Comment by Alex Miller [ 08/Apr/16 8:45 AM ]

Nicola, thanks for the proposal, we talked through it. We share your dislike for :_/kw syntax and you should consider that a placeholder for this behavior for the moment - it may be removed or replaced before we get to a published release.

For the rest of it:

  • requiring syntax quote is a non-starter
  • supporting a mixture of default ns and the current ns is important and this is not possible with your proposal. Like #:foo{:bar 1 ::baz 2}.
  • there is a lot of value to changing the scope of a map without modifying the contents, which is an advantage of the syntax in the ticket
Comment by Christophe Grand [ 08/Apr/16 10:31 AM ]

Why restrict this feature to a single namespace? (this doesn't preclude a shorthand for the single mapping) I'd like to locally define aliases (and default ns).

Comment by Alex Miller [ 08/Apr/16 11:02 AM ]

We already have namespace level aliases. You can use :: in the map to leverage those aliases (independently from the default ns):

(ns app 
  (:require [my.domain :as d]
            [your.domain :as y]))

#::{:svc 1, ::d/name 2, ::y/name 3}

;;=> {:app/svc 1, :my.domain/name 2, :your.domain/y 3}
Comment by Christophe Grand [ 11/Apr/16 4:03 AM ]

Alex, if existing namespace level aliases are enough when there's more than one namespace used in the key set I fail to understand the real value of this proposal.

Okay I'm lying a little: there are no aliases in edn, so this would bring aliases to edn (and allows printers to factor/alias namespaces out). And for Clojure code you can't define an alias to a non-existing namespace – and I believe that this implementation wouldn't check namespace existence when resolving the default ns #:person{:name}.

Still my points hold for edn (and that's where the value of this proposal seems to be): why not allows local aliases too?

#:person #:employee/e {:name "John Smith", :e/eid "012345"}
;=> {:person/name "John Smith", :employee/eid "012345"}

I have another couple of questions:

  • should it apply to other datatypes?
  • should it be transitive?
Comment by Alex Miller [ 28/Apr/16 1:33 PM ]

New patch rev supports spaces between the namespace part #:foo and the map in both LispReader and EdnReader.





[CLJ-1719] Add clojure.core/boolean? predicate Created: 03/May/15  Updated: 07/Jun/16  Resolved: 07/Jun/16

Status: Closed
Project: Clojure
Component/s: None
Affects Version/s: None
Fix Version/s: Release 1.9

Type: Enhancement Priority: Major
Reporter: Brandon Bloom Assignee: Unassigned
Resolution: Completed Votes: 0
Labels: None

Attachments: Text File CLJ-1719_v01.patch    
Patch: Code and Test
Approval: Ok

 Description   

Having this predicate aids with clj/cljs compatibility.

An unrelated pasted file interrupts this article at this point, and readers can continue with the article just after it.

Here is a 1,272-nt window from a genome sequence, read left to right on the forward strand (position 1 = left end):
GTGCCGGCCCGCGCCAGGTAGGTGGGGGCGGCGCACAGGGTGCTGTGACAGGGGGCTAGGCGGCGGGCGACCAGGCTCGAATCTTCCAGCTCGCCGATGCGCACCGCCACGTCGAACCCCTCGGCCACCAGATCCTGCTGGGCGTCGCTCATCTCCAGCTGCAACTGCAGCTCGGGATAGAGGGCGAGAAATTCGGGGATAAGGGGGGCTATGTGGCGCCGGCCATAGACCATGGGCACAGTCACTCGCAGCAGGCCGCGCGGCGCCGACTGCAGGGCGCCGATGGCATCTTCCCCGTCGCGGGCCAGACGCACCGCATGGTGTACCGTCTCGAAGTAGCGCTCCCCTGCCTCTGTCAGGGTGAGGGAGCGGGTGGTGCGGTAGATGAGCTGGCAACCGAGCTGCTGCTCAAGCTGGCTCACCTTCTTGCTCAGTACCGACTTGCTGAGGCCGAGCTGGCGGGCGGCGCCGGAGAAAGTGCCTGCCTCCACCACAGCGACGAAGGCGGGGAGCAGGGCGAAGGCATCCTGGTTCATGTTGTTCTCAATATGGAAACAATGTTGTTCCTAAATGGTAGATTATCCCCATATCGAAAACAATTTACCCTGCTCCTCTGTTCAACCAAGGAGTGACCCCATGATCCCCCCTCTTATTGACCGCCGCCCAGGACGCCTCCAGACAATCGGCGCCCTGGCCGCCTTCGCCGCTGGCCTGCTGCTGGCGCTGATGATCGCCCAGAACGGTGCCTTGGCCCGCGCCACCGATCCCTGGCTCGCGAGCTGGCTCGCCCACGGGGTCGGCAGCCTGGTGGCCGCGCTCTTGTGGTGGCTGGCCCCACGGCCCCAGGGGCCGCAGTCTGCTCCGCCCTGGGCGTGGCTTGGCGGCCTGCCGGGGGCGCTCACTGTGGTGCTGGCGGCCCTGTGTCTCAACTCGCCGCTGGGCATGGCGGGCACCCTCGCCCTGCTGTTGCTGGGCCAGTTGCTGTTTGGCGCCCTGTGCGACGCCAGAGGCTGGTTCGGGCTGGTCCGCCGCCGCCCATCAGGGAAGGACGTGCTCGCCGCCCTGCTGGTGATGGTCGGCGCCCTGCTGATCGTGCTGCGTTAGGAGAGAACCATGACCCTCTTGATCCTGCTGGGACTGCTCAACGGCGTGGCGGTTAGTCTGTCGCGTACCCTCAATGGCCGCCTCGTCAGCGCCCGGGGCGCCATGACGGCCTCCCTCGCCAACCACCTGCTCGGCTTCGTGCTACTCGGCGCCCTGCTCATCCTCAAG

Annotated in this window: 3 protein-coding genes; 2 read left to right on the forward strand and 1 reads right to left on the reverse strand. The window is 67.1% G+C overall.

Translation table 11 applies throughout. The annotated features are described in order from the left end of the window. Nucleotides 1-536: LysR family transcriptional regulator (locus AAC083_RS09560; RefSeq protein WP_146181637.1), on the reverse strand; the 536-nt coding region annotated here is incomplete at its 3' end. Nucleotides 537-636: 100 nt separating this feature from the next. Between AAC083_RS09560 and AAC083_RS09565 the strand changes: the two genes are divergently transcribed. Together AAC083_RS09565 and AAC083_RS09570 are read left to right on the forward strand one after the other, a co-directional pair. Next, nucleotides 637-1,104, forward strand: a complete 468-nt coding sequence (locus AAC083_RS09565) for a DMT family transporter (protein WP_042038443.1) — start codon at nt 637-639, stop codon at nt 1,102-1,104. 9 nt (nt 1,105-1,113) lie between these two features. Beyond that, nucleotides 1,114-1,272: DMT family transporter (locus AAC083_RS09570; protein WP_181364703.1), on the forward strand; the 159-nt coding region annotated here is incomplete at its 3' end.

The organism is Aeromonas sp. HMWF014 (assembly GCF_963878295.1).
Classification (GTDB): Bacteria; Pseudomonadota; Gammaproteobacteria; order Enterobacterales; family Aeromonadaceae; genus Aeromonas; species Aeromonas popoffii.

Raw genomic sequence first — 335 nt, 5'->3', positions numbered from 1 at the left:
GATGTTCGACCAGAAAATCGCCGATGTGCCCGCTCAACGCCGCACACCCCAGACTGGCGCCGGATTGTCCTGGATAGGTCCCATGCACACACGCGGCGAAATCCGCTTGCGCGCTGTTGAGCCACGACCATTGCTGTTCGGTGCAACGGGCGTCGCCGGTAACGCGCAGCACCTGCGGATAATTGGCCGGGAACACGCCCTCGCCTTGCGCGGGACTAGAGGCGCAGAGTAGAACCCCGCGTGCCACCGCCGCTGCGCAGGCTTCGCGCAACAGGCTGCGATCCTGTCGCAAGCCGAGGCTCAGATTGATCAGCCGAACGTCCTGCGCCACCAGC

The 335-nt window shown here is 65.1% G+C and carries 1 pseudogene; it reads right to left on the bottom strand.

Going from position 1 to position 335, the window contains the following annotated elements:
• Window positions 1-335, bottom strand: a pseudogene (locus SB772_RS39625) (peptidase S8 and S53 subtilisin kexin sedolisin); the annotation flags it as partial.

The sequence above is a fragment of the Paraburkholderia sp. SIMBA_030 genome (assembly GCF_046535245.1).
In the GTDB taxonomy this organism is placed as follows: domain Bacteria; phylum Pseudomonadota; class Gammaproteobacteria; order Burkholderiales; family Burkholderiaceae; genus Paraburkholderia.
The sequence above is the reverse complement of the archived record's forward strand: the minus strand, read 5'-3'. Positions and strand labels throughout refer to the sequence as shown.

Comments   
Comment by Brandon Bloom [ 03/May/15 2:32 PM ]

See also: http://dev.clojure.org/jira/browse/CLJS-1241

Comment by Alex Miller [ 07/Jun/16 11:39 AM ]

Added in https://github.com/clojure/clojure/commit/58227c5de080110cb2ce5bc9f987d995a911b13e for 1.9.0-alpha5.





[CLJ-1298] Add more type predicate fns to core Created: 21/Nov/13  Updated: 07/Jun/16  Resolved: 07/Jun/16

Status: Closed
Project: Clojure
Component/s: None
Affects Version/s: Release 1.5, Release 1.6
Fix Version/s: Release 1.9

Type: Enhancement Priority: Critical
Reporter: Alex Fowler Assignee: Unassigned
Resolution: Completed Votes: 18
Labels: None

Approval: Ok

 Description   

Add more built-in type predicates:

1) Definitely missing: (atom? x), (ref? x), (deref? x), (named? x), (map-entry? x), (lazy-seq? x), (boolean?).
2) Very good to have: (throwable? x), (exception? x), (pattern? x).

The first group is especially important for writing cleaner code with core Clojure.



 Comments   
Comment by Alex Miller [ 21/Nov/13 8:42 AM ]

In general many of the existing predicates map to interfaces. I'm guessing these would map to checks on the following types:

atom? = Atom (final class)
ref? = IRef (interface)
deref? = IDeref (interface)
named? = Named (interface, despite no I prefix)
map-entry? = IMapEntry (interface)
lazy-seq? = LazySeq (final class)

throwable? = Throwable
exception? = Exception, but this seems less useful as it feels like the right answer when you likely actually want throwable?
pattern? = java.util.regex.Pattern

Comment by Alex Fowler [ 21/Nov/13 9:02 AM ]

Yes, they do, and sometimes the code has many checks like (instance? clojure.lang.Atom x). Ok, you can write a little function (atom? x) but it has either to be written in all relevant namespaces or required/referred there from some extra namespace. All this is just a burden. For example, we have predicates like (var? x) or (future? x) which too map to Java classes, but having them abbreviated often makes possible to write a cleaner code.

I feel the first group to be especially significant for it being about core Clojure concepts like atom and ref. Having to fall to manual Java classes check to work with them feels inorganic. Of course we can, but why then do we have (var? x), (fn? x) and other? Imagine, for example:

(cond
(var? x) (...)
(fn? x) (...)
(instance? clojure.lang.Atom x) (...)
(or (instance? clojure.lang.Named x) (instance? clojure.lang.LazySeq x)) (...))

vs

(cond
(var? x) (...)
(fn? x) (...)
(atom? x) (...)
(or (named? x) (lazy-seq? x)) (...))